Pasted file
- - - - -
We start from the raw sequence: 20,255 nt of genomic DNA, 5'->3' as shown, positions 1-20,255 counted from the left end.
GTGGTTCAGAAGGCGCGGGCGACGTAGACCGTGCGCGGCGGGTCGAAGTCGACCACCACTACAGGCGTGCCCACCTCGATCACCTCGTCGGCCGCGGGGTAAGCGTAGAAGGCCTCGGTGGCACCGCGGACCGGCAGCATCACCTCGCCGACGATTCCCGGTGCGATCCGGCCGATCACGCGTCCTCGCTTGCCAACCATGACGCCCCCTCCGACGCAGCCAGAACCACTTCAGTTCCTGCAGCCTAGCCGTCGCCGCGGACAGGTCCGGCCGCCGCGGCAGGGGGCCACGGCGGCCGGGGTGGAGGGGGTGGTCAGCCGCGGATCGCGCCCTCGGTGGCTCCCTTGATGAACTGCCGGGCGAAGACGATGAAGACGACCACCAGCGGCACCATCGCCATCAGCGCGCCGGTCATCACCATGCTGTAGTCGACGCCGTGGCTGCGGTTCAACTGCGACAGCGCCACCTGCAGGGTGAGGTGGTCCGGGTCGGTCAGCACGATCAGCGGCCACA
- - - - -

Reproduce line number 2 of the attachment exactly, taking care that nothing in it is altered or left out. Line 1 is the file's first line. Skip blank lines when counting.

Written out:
GTGGTTCAGAAGGCGCGGGCGACGTAGACCGTGCGCGGCGGGTCGAAGTCGACCACCACTACAGGCGTGCCCACCTCGATCACCTCGTCGGCCGCGGGGTAAGCGTAGAAGGCCTCGGTGGCACCGCGGACCGGCAGCATCACCTCGCCGACGATTCCCGGTGCGATCCGGCCGATCACGCGTCCTCGCTTGCCAACCATGACGCCCCCTCCGACGCAGCCAGAACCACTTCAGTTCCTGCAGCCTAGCCGTCGCCGCGGACAGGTCCGGCCGCCGCGGCAGGGGGCCACGGCGGCCGGGGTGGAGGGGGTGGTCAGCCGCGGATCGCGCCCTCGGTGGCTCCCTTGATGAACTGCCGGGCGAAGACGATGAAGACGACCACCAGCGGCACCATCGCCATCAGCGCGCCGGTCATCACCATGCTGTAGTCGACGCCGTGGCTGCGGTTCAACTGCGACAGCGCCACCTGCAGGGTGAGGTGGTCCGGGTCGGTCAGCACGATCAGCGGCCACA